Shy and sullen Aki Otami (Shoko Nakajima) is a projectionist at a fleabag theatre in a rundown and seedy section of town, where she’s haunted by fleeting visions of a small boy whom she spots in various places around the building, though no one else seems to notice him but her. One night, she meets her friend Emi (Rie Kondoh) out for a drink and is introduced to her new boyfriend, married philanderer Kurashi (Shiro Sano). Emi is a has-been teen TV idol that has found work as a tabloid news reporter. As low as she is on the food chain of fame, Emi is nevertheless a self-absorbed narcissist residing in her own little world, and fails to notice Kurashi’s obvious and creepy infatuation with Aki.
Currently making headlines on Emi’s show is a brutal serial killer targeting young prostitutes and subjecting them to grisly sexual mutilations. As a matter of fact, Aki is responsible for the killings. (This is revealed barely 15 minutes into the story, so it’s hardly a spoiler.) Aki commits these crimes whilst in a weird, almost possessed haze, and wakes up afterwards with only a vague recollection of her actions. Proving she’s got her priorities in the right place, Aki seems more troubled by the persistent sightings of the little boy who, in keeping with the clich’ of Asian child ghosts, disappears whenever Aki tries to confront him. That is, until she begins to spot him in the background of Emi’s news reports. I think the boy is the Hideki of the title, though don’t expect movie to say either way.
As if a serial killer with a Jekyll and Hyde complex wasn’t enough to fill a movie, there’s also Emi’s gradual descent into perversity. She becomes more and more sexually aroused by her visits to the murder sites, at one point getting so worked that she has to meet Kurashi for a clumsy quickie. And just when you begin to wonder why the hell Kurashi would bother spending time with these two nutty ladies, we follow him home one night where he’s awaited by cold leftovers and a clearly unbalanced wife who spends her time in a dark bedroom staring at a TV, all the while waiting for their son Hideki to come home.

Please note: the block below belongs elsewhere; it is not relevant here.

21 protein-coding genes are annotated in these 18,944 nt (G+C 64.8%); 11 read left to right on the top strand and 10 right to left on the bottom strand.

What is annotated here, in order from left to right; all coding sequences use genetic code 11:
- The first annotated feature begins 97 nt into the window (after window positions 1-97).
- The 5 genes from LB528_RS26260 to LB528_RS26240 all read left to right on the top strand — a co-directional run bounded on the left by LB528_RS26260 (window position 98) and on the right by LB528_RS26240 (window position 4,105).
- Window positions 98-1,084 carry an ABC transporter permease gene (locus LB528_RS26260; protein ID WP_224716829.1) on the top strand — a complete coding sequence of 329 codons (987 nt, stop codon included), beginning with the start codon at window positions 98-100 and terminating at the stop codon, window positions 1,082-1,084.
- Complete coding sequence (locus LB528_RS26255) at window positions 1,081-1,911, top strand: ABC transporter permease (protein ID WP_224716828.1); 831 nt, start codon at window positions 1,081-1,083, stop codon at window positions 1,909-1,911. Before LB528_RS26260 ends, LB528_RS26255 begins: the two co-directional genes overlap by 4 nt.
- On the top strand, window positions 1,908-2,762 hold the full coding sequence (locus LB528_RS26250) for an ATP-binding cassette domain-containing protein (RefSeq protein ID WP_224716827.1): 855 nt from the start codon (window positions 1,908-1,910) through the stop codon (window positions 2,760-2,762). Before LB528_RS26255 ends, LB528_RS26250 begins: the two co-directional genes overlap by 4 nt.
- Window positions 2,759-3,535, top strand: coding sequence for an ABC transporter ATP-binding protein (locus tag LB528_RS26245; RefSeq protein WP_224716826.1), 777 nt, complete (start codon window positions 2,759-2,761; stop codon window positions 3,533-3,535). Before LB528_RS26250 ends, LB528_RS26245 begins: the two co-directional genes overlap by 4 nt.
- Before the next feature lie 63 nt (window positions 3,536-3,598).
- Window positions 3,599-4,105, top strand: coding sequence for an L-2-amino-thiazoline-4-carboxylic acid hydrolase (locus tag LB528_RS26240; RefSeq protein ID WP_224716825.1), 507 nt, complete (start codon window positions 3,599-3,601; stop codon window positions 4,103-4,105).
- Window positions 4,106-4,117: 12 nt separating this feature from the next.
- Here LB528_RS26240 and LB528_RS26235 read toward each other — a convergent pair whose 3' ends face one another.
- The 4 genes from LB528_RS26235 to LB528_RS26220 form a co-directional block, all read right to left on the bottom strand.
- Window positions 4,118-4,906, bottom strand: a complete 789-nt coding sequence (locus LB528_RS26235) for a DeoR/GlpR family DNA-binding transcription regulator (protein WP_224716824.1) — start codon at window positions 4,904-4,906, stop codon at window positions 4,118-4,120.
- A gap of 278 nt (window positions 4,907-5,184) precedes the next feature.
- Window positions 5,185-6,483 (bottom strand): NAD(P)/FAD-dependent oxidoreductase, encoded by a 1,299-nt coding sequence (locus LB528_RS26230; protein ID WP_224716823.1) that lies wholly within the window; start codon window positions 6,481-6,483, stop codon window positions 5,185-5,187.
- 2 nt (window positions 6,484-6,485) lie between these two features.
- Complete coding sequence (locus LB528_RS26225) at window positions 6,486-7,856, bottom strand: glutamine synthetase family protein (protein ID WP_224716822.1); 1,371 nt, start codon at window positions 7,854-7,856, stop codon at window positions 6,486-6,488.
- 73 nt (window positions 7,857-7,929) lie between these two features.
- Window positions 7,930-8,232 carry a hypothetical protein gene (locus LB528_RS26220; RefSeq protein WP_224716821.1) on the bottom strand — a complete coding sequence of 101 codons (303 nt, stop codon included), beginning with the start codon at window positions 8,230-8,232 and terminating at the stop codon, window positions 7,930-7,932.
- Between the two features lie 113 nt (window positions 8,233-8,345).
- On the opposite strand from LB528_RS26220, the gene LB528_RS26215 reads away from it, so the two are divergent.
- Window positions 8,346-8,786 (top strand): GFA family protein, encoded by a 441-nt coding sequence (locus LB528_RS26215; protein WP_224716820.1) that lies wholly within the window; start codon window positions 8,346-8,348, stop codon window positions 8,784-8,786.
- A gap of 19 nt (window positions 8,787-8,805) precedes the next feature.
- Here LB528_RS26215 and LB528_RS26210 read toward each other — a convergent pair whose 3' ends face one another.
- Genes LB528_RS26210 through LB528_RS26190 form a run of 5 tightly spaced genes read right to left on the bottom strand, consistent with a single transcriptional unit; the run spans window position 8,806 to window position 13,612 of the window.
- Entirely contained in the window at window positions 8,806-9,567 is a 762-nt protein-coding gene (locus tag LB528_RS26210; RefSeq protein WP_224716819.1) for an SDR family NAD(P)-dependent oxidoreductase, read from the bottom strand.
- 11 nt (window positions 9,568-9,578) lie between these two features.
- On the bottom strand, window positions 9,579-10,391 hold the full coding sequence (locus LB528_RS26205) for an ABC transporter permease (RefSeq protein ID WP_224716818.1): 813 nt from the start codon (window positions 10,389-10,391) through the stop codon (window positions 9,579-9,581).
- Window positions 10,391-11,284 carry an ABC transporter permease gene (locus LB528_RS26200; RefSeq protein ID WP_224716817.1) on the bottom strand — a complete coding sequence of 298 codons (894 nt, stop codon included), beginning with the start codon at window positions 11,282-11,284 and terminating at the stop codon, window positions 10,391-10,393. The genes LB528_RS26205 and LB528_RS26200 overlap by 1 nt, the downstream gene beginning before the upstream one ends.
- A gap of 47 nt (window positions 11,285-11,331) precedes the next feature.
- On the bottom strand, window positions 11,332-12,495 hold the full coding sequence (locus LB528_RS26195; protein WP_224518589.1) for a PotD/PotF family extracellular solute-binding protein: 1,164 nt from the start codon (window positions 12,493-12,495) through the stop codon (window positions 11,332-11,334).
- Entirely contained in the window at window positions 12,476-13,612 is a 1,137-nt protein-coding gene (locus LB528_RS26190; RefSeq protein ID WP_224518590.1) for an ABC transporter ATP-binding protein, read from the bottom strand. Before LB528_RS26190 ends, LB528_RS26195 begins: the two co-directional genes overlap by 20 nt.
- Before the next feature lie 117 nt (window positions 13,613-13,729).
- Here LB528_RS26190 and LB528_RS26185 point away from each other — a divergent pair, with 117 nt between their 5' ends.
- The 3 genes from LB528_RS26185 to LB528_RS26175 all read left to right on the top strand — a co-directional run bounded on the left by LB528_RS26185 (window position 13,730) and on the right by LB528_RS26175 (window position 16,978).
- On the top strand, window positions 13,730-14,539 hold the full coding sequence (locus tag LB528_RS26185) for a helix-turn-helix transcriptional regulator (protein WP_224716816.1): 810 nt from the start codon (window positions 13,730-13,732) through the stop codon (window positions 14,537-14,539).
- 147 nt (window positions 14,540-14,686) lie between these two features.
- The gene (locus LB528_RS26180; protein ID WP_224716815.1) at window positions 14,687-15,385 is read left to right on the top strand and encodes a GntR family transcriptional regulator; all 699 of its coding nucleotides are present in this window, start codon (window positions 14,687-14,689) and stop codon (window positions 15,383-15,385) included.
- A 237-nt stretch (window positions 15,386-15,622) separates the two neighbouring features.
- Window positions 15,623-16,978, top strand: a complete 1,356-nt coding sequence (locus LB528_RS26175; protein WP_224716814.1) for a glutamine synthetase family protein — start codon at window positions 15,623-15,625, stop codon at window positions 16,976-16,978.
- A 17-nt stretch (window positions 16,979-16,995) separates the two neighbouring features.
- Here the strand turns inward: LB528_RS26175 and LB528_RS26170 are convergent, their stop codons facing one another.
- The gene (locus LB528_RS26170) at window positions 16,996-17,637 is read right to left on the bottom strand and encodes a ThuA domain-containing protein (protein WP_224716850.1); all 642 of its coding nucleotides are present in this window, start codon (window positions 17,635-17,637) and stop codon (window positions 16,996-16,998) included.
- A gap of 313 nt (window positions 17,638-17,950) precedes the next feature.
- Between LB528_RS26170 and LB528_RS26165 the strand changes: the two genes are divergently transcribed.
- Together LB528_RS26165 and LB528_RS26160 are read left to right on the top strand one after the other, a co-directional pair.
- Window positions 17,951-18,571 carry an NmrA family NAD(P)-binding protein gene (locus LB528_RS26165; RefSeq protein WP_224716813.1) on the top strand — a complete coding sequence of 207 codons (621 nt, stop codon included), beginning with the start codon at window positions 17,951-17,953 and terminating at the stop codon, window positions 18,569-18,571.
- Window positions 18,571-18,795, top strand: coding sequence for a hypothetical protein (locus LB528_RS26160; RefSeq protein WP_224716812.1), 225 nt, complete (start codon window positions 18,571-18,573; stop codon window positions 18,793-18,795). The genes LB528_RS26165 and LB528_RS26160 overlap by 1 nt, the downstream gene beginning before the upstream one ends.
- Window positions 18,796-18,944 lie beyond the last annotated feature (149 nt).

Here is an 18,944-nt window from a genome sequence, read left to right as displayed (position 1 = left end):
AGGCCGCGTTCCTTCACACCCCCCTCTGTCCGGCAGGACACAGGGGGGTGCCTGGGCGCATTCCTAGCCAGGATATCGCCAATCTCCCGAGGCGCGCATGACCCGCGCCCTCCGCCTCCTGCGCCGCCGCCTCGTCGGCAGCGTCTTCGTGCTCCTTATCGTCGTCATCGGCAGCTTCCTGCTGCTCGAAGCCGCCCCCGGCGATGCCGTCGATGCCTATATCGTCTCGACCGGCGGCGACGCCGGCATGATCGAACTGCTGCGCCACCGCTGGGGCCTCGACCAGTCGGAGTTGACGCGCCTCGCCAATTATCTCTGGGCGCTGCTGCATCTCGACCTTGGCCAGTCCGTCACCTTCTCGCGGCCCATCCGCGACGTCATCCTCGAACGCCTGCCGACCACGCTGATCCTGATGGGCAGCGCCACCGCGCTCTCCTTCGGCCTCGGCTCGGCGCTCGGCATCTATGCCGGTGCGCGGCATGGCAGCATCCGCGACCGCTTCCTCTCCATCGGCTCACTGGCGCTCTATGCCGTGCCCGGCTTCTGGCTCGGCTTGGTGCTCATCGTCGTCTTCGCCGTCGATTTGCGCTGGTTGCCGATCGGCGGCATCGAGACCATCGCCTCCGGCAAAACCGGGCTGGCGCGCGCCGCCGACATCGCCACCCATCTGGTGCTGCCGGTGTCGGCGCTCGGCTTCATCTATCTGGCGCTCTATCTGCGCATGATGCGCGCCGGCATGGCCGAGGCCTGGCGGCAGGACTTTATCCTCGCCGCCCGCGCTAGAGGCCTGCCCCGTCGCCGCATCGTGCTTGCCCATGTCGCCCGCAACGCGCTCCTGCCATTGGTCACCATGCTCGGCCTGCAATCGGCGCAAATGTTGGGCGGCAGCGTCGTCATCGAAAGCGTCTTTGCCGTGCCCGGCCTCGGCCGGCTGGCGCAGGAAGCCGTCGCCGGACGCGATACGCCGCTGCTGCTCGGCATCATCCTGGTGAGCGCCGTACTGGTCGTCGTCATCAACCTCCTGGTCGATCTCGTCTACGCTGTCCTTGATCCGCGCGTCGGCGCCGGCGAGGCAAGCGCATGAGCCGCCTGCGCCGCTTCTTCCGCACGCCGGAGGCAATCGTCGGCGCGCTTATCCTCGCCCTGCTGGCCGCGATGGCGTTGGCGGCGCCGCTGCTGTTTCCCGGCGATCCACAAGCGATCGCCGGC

I’ve never seen 1988’s “Evil Dead Trap,” and haven’t heard or read enough positive spin on it to send me to track it down. So I might have missed some crucial background information on director Izo Hashimoto’s sequel, but it’s doubtful. “Evil Dead Trap 2” is a mess, primarily because Hashimoto tries to be two things at once and fails miserably at both. The inclusion of the Hideki character is apparently meant to invoke the prequel, but the sequel makes no attempts to put him in context or explain how he’s tied into the three leads. That’s not much of a problem, though, since the character doesn’t linger for more than a few seconds onscreen before disappearing again. The boy also looks different throughout the movie, depending on whose plotline he appears in, which may mean there’s more than one boy hanging on the sidelines.
These inconsistencies, as well as the over the top shock ending, suggest that “Evil Dead Trap 2” is going for something more surreal, treading on the same ground covered by Takashi Miike’s “Gozu” or the more extreme output of the Davids (Lynch and Cronenberg), but unfortunately “Evil Dead Trap 2” is far too incompetent to play in that arena. There’s the occasional shot that’s framed to suggest something meaningful is going on, but they’re dull and indulgent, as if the director had too much film in the gate and couldn’t figure out how to draw out the maximum running time from the script.
The movie is also incredibly low-rent and it shows. The gore effects are at the level of a high school film project (or one of those homemade movies M. Night Shyamalan throws onto his DVD editions) and the effects that aren’t completely incompetent will instill a strong sense of the “ho” and “hum”. I have no problem with a movie made on the cheap, but there isn’t even a hint of style or substance in “Evil Dead Trap 2” to suggest that there is talent behind the camera. If anything, the film makes you long for a hangnail to gnaw on to otherwise occupy your time.
But the absolute biggest hurdle the movie faces is the casting of Shoko Nakajima as Aki. The character is written to be one of those “pretty ugly girls” parodied in films like “Not Another Teen Movie”; one of those shy mousy girls who doesn’t realize how beautiful she is and how she affects men. Problem is, Nakajima is simply not attractive. She’s overweight, has really bad hair, and has the personality of a sea monkey. There’s nothing about Aki’s character that would draw anyone in, making it difficult to buy Kurashi’s almost stalker-like obsession with her. When Aki gets garishly slutted up during one of her killer moods and struts around town catching the eye of nearly every man she meets, the movie’s conceit of Aki as a sexpot simply falls apart.
“Evil Dead Trap 2” is quite possibly the most painful movie I ever had to sit through. It’s bumped off the previous holder of that title, 1995’s muddled and heavyhanded “Strange Days,” thanks to an Unholy Trinity of unlikable and unpleasant leads with the combined moral fortitude of a daytime talk show contestant. Their adventures are also defiantly dull, despite flashes of gruesome violence and nudity. There may be some entertainment value in witnessing these human train wrecks implode onscreen, but how much can one person take before we get to that pay off?
Izo Hashimoto (director)
CAST: Shoko Nakajima …. Aki Ootani
Rie Kondoh …. Ami Kageyama
Shiro Sano …. Kurashi